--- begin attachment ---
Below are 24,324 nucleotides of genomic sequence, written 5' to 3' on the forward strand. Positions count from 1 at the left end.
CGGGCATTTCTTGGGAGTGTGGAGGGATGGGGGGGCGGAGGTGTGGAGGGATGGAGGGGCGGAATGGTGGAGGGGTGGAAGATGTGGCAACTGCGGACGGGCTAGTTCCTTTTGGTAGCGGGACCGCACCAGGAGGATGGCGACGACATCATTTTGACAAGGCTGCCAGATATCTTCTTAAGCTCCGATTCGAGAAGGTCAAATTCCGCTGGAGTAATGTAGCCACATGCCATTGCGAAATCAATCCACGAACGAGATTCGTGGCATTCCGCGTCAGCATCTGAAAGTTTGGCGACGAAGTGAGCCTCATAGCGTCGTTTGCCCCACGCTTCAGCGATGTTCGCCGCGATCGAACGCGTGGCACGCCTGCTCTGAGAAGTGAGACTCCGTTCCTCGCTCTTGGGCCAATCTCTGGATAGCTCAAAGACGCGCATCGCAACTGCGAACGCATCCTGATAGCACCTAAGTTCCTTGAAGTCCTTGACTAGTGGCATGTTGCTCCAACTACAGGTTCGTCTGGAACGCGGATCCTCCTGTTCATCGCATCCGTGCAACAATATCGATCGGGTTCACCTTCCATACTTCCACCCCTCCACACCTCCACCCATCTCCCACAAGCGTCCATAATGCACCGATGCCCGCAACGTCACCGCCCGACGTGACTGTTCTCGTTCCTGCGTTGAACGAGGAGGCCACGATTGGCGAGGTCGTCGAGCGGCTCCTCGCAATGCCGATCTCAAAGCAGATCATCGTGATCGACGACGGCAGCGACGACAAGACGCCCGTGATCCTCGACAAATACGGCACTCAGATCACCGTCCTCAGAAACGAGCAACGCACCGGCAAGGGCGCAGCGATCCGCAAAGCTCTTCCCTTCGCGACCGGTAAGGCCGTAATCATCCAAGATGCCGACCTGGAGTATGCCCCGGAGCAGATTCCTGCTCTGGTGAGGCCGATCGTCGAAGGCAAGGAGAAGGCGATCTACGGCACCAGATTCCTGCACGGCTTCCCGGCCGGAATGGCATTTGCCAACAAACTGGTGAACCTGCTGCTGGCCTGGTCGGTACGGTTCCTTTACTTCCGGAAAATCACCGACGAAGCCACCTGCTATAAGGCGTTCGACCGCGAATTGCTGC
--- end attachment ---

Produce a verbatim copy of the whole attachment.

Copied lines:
Below are 24,324 nucleotides of genomic sequence, written 5' to 3' on the forward strand. Positions count from 1 at the left end.
CGGGCATTTCTTGGGAGTGTGGAGGGATGGGGGGGCGGAGGTGTGGAGGGATGGAGGGGCGGAATGGTGGAGGGGTGGAAGATGTGGCAACTGCGGACGGGCTAGTTCCTTTTGGTAGCGGGACCGCACCAGGAGGATGGCGACGACATCATTTTGACAAGGCTGCCAGATATCTTCTTAAGCTCCGATTCGAGAAGGTCAAATTCCGCTGGAGTAATGTAGCCACATGCCATTGCGAAATCAATCCACGAACGAGATTCGTGGCATTCCGCGTCAGCATCTGAAAGTTTGGCGACGAAGTGAGCCTCATAGCGTCGTTTGCCCCACGCTTCAGCGATGTTCGCCGCGATCGAACGCGTGGCACGCCTGCTCTGAGAAGTGAGACTCCGTTCCTCGCTCTTGGGCCAATCTCTGGATAGCTCAAAGACGCGCATCGCAACTGCGAACGCATCCTGATAGCACCTAAGTTCCTTGAAGTCCTTGACTAGTGGCATGTTGCTCCAACTACAGGTTCGTCTGGAACGCGGATCCTCCTGTTCATCGCATCCGTGCAACAATATCGATCGGGTTCACCTTCCATACTTCCACCCCTCCACACCTCCACCCATCTCCCACAAGCGTCCATAATGCACCGATGCCCGCAACGTCACCGCCCGACGTGACTGTTCTCGTTCCTGCGTTGAACGAGGAGGCCACGATTGGCGAGGTCGTCGAGCGGCTCCTCGCAATGCCGATCTCAAAGCAGATCATCGTGATCGACGACGGCAGCGACGACAAGACGCCCGTGATCCTCGACAAATACGGCACTCAGATCACCGTCCTCAGAAACGAGCAACGCACCGGCAAGGGCGCAGCGATCCGCAAAGCTCTTCCCTTCGCGACCGGTAAGGCCGTAATCATCCAAGATGCCGACCTGGAGTATGCCCCGGAGCAGATTCCTGCTCTGGTGAGGCCGATCGTCGAAGGCAAGGAGAAGGCGATCTACGGCACCAGATTCCTGCACGGCTTCCCGGCCGGAATGGCATTTGCCAACAAACTGGTGAACCTGCTGCTGGCCTGGTCGGTACGGTTCCTTTACTTCCGGAAAATCACCGACGAAGCCACCTGCTATAAGGCGTTCGACCGCGAATTGCTGC